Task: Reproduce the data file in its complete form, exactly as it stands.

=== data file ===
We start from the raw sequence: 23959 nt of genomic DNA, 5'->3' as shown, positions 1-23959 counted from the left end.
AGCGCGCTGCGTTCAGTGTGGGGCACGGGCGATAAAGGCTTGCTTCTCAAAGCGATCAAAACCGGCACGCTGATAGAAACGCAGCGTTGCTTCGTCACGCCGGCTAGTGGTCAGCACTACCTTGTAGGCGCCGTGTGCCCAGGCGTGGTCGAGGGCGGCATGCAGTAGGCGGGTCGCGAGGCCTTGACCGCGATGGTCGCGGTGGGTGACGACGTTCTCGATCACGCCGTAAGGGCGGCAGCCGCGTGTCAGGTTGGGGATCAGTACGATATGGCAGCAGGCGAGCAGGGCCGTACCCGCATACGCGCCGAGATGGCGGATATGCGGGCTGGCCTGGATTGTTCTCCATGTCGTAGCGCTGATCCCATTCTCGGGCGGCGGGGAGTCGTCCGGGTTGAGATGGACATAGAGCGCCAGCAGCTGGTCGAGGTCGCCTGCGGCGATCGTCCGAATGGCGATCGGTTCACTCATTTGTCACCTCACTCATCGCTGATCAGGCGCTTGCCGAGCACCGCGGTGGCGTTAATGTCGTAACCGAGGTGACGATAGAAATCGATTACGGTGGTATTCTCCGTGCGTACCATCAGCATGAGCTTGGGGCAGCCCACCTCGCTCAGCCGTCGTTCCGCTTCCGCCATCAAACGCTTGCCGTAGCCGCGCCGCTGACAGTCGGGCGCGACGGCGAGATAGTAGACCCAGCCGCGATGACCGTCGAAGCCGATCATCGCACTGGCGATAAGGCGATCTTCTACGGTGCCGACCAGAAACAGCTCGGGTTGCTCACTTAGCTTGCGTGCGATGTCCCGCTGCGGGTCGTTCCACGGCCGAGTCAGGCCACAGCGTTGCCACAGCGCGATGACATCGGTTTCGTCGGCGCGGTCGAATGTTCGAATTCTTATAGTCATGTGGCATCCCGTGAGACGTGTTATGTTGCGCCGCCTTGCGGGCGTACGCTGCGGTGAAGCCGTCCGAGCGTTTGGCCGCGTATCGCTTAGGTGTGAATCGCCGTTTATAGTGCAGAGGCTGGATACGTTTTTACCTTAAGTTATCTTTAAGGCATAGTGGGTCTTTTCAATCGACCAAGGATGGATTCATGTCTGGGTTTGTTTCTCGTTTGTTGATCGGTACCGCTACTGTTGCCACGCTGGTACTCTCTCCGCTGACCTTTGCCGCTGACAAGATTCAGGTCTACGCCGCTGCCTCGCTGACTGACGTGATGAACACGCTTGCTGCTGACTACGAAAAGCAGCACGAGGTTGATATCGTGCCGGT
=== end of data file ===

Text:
We start from the raw sequence: 23959 nt of genomic DNA, 5'->3' as shown, positions 1-23959 counted from the left end.
AGCGCGCTGCGTTCAGTGTGGGGCACGGGCGATAAAGGCTTGCTTCTCAAAGCGATCAAAACCGGCACGCTGATAGAAACGCAGCGTTGCTTCGTCACGCCGGCTAGTGGTCAGCACTACCTTGTAGGCGCCGTGTGCCCAGGCGTGGTCGAGGGCGGCATGCAGTAGGCGGGTCGCGAGGCCTTGACCGCGATGGTCGCGGTGGGTGACGACGTTCTCGATCACGCCGTAAGGGCGGCAGCCGCGTGTCAGGTTGGGGATCAGTACGATATGGCAGCAGGCGAGCAGGGCCGTACCCGCATACGCGCCGAGATGGCGGATATGCGGGCTGGCCTGGATTGTTCTCCATGTCGTAGCGCTGATCCCATTCTCGGGCGGCGGGGAGTCGTCCGGGTTGAGATGGACATAGAGCGCCAGCAGCTGGTCGAGGTCGCCTGCGGCGATCGTCCGAATGGCGATCGGTTCACTCATTTGTCACCTCACTCATCGCTGATCAGGCGCTTGCCGAGCACCGCGGTGGCGTTAATGTCGTAACCGAGGTGACGATAGAAATCGATTACGGTGGTATTCTCCGTGCGTACCATCAGCATGAGCTTGGGGCAGCCCACCTCGCTCAGCCGTCGTTCCGCTTCCGCCATCAAACGCTTGCCGTAGCCGCGCCGCTGACAGTCGGGCGCGACGGCGAGATAGTAGACCCAGCCGCGATGACCGTCGAAGCCGATCATCGCACTGGCGATAAGGCGATCTTCTACGGTGCCGACCAGAAACAGCTCGGGTTGCTCACTTAGCTTGCGTGCGATGTCCCGCTGCGGGTCGTTCCACGGCCGAGTCAGGCCACAGCGTTGCCACAGCGCGATGACATCGGTTTCGTCGGCGCGGTCGAATGTTCGAATTCTTATAGTCATGTGGCATCCCGTGAGACGTGTTATGTTGCGCCGCCTTGCGGGCGTACGCTGCGGTGAAGCCGTCCGAGCGTTTGGCCGCGTATCGCTTAGGTGTGAATCGCCGTTTATAGTGCAGAGGCTGGATACGTTTTTACCTTAAGTTATCTTTAAGGCATAGTGGGTCTTTTCAATCGACCAAGGATGGATTCATGTCTGGGTTTGTTTCTCGTTTGTTGATCGGTACCGCTACTGTTGCCACGCTGGTACTCTCTCCGCTGACCTTTGCCGCTGACAAGATTCAGGTCTACGCCGCTGCCTCGCTGACTGACGTGATGAACACGCTTGCTGCTGACTACGAAAAGCAGCACGAGGTTGATATCGTGCCGGT